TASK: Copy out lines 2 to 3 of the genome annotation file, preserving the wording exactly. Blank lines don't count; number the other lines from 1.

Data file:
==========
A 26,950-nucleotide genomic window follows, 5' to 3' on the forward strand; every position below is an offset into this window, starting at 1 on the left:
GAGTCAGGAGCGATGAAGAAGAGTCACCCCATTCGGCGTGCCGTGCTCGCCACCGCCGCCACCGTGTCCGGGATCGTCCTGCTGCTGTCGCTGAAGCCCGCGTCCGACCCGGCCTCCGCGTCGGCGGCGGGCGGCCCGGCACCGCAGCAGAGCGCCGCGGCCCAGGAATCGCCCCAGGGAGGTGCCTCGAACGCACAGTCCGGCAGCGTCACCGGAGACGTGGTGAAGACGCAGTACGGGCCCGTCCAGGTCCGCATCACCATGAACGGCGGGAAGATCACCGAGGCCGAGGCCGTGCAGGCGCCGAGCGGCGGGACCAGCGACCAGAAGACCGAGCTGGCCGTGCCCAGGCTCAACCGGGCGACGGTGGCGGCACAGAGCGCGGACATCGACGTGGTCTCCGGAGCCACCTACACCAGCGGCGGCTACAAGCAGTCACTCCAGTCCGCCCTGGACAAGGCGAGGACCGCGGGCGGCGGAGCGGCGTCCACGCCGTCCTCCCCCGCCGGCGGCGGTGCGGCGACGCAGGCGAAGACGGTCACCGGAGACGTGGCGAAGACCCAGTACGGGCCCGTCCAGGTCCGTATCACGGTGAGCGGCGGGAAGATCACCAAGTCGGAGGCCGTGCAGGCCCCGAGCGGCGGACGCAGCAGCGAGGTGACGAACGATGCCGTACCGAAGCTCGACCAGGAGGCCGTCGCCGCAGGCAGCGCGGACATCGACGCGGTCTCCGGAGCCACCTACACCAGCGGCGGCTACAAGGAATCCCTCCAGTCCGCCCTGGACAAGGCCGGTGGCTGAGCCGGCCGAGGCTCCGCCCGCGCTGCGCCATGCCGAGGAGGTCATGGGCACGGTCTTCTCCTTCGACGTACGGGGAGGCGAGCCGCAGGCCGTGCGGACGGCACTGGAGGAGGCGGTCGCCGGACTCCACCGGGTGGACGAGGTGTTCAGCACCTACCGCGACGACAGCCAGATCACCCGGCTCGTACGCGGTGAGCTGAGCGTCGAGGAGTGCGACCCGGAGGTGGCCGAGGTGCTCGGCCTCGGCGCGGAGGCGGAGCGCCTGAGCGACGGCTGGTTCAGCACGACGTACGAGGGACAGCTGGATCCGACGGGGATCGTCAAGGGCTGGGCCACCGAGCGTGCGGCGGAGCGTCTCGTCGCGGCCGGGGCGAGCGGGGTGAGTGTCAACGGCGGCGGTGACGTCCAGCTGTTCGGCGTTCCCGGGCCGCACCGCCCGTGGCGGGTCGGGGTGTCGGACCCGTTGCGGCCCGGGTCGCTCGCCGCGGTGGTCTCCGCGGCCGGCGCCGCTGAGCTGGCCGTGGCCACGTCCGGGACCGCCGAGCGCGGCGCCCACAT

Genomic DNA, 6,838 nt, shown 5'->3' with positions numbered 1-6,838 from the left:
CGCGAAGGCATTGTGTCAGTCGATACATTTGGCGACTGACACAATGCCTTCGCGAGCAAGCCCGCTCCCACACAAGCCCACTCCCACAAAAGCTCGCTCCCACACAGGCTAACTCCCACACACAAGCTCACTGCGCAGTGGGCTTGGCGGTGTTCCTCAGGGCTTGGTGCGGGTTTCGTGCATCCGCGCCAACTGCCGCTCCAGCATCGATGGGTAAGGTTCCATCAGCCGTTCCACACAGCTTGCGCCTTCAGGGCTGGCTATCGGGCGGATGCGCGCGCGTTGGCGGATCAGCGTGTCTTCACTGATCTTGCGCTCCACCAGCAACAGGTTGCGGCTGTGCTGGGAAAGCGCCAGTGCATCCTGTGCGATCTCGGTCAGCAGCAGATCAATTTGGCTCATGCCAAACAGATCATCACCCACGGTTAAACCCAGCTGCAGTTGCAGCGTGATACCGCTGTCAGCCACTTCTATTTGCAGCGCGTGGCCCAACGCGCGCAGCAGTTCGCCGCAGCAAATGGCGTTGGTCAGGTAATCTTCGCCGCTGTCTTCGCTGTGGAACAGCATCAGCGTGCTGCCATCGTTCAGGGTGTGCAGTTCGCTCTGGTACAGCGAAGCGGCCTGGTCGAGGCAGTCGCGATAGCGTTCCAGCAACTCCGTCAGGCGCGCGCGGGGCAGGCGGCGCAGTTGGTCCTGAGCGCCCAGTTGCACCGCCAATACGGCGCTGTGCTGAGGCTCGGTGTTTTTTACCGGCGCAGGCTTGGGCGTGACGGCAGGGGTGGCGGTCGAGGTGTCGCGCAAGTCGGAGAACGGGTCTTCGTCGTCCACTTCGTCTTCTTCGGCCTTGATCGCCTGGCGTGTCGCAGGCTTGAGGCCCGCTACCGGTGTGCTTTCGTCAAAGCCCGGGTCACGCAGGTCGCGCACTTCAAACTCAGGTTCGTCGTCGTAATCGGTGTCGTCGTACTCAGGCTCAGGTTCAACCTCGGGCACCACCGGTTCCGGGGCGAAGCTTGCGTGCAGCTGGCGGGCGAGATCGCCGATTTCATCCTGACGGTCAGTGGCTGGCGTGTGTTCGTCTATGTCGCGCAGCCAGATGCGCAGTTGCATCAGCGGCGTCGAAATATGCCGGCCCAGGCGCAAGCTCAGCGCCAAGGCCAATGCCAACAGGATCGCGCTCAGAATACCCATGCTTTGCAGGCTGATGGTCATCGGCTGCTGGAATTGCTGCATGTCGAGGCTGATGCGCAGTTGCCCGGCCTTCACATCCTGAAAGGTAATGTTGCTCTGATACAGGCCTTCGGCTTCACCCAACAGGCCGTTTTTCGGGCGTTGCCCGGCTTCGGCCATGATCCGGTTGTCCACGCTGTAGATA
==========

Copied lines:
GAGTCAGGAGCGATGAAGAAGAGTCACCCCATTCGGCGTGCCGTGCTCGCCACCGCCGCCACCGTGTCCGGGATCGTCCTGCTGCTGTCGCTGAAGCCCGCGTCCGACCCGGCCTCCGCGTCGGCGGCGGGCGGCCCGGCACCGCAGCAGAGCGCCGCGGCCCAGGAATCGCCCCAGGGAGGTGCCTCGAACGCACAGTCCGGCAGCGTCACCGGAGACGTGGTGAAGACGCAGTACGGGCCCGTCCAGGTCCGCATCACCATGAACGGCGGGAAGATCACCGAGGCCGAGGCCGTGCAGGCGCCGAGCGGCGGGACCAGCGACCAGAAGACCGAGCTGGCCGTGCCCAGGCTCAACCGGGCGACGGTGGCGGCACAGAGCGCGGACATCGACGTGGTCTCCGGAGCCACCTACACCAGCGGCGGCTACAAGCAGTCACTCCAGTCCGCCCTGGACAAGGCGAGGACCGCGGGCGGCGGAGCGGCGTCCACGCCGTCCTCCCCCGCCGGCGGCGGTGCGGCGACGCAGGCGAAGACGGTCACCGGAGACGTGGCGAAGACCCAGTACGGGCCCGTCCAGGTCCGTATCACGGTGAGCGGCGGGAAGATCACCAAGTCGGAGGCCGTGCAGGCCCCGAGCGGCGGACGCAGCAGCGAGGTGACGAACGATGCCGTACCGAAGCTCGACCAGGAGGCCGTCGCCGCAGGCAGCGCGGACATCGACGCGGTCTCCGGAGCCACCTACACCAGCGGCGGCTACAAGGAATCCCTCCAGTCCGCCCTGGACAAGGCCGGTGGCTGAGCCGGCCGAGGCTCCGCCCGCGCTGCGCCATGCCGAGGAGGTCATGGGCACGGTCTTCTCCTTCGACGTACGGGGAGGCGAGCCGCAGGCCGTGCGGACGGCACTGGAGGAGGCGGTCGCCGGACTCCACCGGGTGGACGAGGTGTTCAGCACCTACCGCGACGACAGCCAGATCACCCGGCTCGTACGCGGTGAGCTGAGCGTCGAGGAGTGCGACCCGGAGGTGGCCGAGGTGCTCGGCCTCGGCGCGGAGGCGGAGCGCCTGAGCGACGGCTGGTTCAGCACGACGTACGAGGGACAGCTGGATCCGACGGGGATCGTCAAGGGCTGGGCCACCGAGCGTGCGGCGGAGCGTCTCGTCGCGGCCGGGGCGAGCGGGGTGAGTGTCAACGGCGGCGGTGACGTCCAGCTGTTCGGCGTTCCCGGGCCGCACCGCCCGTGGCGGGTCGGGGTGTCGGACCCGTTGCGGCCCGGGTCGCTCGCCGCGGTGGTCTCCGCGGCCGGCGCCGCTGAGCTGGCCGTGGCCACGTCCGGGACCGCCGAGCGCGGCGCCCACAT

Genomic DNA, 6,838 nt, shown 5'->3' with positions numbered 1-6,838 from the left: